Call of Duty WWII takes the best-selling franchise back to where it all began. The first game to be set in World War 2 since 2008, when COD World at War hit the shelves, and cemented the franchise as a force to be reckoned with, following Modern Warfare’s success.
The fourteenth instalment offers players an 11 mission Campaign, which takes players through various iconic World War 2 battles; as well as a Multiplayer and Nazi Zombies mode.
Players are put in the boots of U.S. Army Private Ronald Daniels, who is haunted by a childhood memory where he failed to save his older brother from a wolf attack. The story shows a flashback of the event several times throughout the story, including the final mission, which feels like a poor attempt to apply a theme to the story, as you shoot a German soldier who’s about to execute your injured best friend.
The narrative is what really lets the campaign down. The story fails to give the player a reason to feel empathy for any of the characters, but does succeed in making you hate contagonist Sergeant Pierson, who is a stubborn tyrant from start to finish.
Despite the unfulfilling storyline, the campaign still offers some exciting action. Highlights include the Normandy ‘D-Day’ landings of course; ‘S.O.E’, which tasks you with taking out an armoured train, and ends in a thrilling car chase; and an undercover mission (‘Liberation’) where you make your way through Nazi occupied Paris before helping the French resistance to force the Germans out.
Throughout WWII’s campaign you will also find yourself piloting a fighter plane and using an anti-aircraft gun. New heroic actions where you save a downed ally or take a German hostage are not much more than a gimmick, but the return of the health bar, which has to be regenerated with medic kits, makes for a more engaging game where players are on edge more often than in previous titles.
WWII’s campaign is action packed, and full of stunning visuals, but the poor narrative means it doesn’t even come close to the Modern Warfare or Black Ops series.
The multiplayer game mode is as satisfying as ever, and surviving being outnumbered, or racking up enough points to decimate your opponents with a carpet bomb, provides ample joy.
Multiplayer features all the game modes seasoned players will be familiar with, as well as iconic weapons from the World War 2 era like the MP-40 and Panzerschreck. One new game mode has made its way into the game though, War. If you’re interested in more than just running around on a killing spree then you will enjoy this addition. This new attack vs defence mode tasks the attacking team with objectives such as capturing bunkers and escorting tanks, whilst the defending team do all they can to stop them. Although the crux of the mode has been ripped straight out of FPS rival Battlefield, and there are currently only 3 playable maps, War is probably the best new feature on WWII.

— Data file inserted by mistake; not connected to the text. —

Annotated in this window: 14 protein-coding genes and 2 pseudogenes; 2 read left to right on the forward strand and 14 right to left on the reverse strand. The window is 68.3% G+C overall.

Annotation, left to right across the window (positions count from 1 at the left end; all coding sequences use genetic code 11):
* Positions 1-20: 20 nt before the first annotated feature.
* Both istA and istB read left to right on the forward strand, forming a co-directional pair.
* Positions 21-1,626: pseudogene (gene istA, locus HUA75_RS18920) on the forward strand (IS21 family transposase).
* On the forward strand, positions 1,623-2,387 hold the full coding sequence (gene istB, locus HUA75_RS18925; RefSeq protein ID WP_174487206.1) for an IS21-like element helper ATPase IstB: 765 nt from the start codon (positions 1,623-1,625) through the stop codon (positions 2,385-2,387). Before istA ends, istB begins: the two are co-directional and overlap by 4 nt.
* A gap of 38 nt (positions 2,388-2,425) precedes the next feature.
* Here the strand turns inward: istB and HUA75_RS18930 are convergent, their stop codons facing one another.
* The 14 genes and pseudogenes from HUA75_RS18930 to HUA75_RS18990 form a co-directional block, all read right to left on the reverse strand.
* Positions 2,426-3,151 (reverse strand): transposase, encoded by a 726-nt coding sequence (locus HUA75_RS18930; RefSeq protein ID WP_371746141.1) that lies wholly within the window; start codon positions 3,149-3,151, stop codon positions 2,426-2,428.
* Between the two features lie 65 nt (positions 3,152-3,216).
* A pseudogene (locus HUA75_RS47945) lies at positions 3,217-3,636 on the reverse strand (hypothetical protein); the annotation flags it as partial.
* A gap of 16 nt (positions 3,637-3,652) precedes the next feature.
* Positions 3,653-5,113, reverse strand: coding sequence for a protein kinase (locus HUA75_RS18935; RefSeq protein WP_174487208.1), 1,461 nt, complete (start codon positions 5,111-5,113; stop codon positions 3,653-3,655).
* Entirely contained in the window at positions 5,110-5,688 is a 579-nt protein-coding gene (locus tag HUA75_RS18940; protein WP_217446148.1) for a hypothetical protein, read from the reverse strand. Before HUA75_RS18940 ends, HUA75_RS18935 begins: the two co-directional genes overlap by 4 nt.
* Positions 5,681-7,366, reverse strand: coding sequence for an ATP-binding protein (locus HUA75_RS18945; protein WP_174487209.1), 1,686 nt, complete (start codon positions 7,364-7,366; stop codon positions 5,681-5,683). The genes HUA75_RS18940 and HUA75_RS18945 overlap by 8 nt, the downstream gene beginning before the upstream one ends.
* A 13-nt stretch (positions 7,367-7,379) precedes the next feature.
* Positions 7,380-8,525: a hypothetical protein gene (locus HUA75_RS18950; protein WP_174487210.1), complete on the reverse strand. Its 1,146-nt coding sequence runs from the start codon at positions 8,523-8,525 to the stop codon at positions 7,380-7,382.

Whilst the War mode has just 3 of its own bespoke maps, Team Deathmatch and the rest can currently be played on 9 maps. They’re distinctly smaller than previous games, as developers Sledgehammer tried to retain the fast paced gameplay, despite the lack of the jetpack which featured in the two games prior. This feels like a mistake though as it’s incredibly difficult to stay alive, and dying several times in the space of a minute becomes frustrating to say the least.
Headquarters mode is a social space where you can walk around and gesture to other players, whilst showing off gear you’ve unlocked, just like Destiny’s Tower in 2014. You can also play a 1v1 match or practice scoresteaks, but unsurprisingly the main attraction is Supply drops, which you can open and purchase in Headquarters. The microtransaction system which every game seems required to have at the moment doesn’t escape Call of Duty. Players can purchase these packs with real money, in the hope of unlocking a cosmetic skin for their gun or character. How… exciting.
The zombies you get to mow down to your heart’s content are Nazis for the first time since their introduction in COD World at War. Whether that’s a good thing or not, this mode has seen notable change, and seems to be where Sledgehammer were most willing to get creative. The new storyline gives the zombies a somewhat original background, and the new characters include one voiced by the brilliant David Tennant, who shouts various comical expletives as you shoot at the undead.
The complex objectives keep this mode from getting dull too quickly. You’ll likely need to team up with a group of your friends to complete the boss battles. But, even before trudging down a sewer and activating numerous generators, there are several types of zombies, some who have large bombs strapped to their backs and others with axes in hand.
Just as you’d expect, there are zombie supply packs too, which essentially contain the same content but for the zombies mode. So if you want to spend any more money on virtual gun skins and character attire, you can.
In summary, Call of Duty WWII is a Triple-A game, it has the spectacular cutscenes and dynamic soundtrack. It clears the hurdles we’ve come to expect from a Call of Duty game too, the multiplayer combat is balanced and polished, the servers are reliable and the maps are well designed. However, the game lacks any original innovation whatsoever, meaning anyone who’s played a significant amount of Call of Duty before, is going to get bored very quickly. A solid game, but sadly this franchise is well beyond it’s glory days.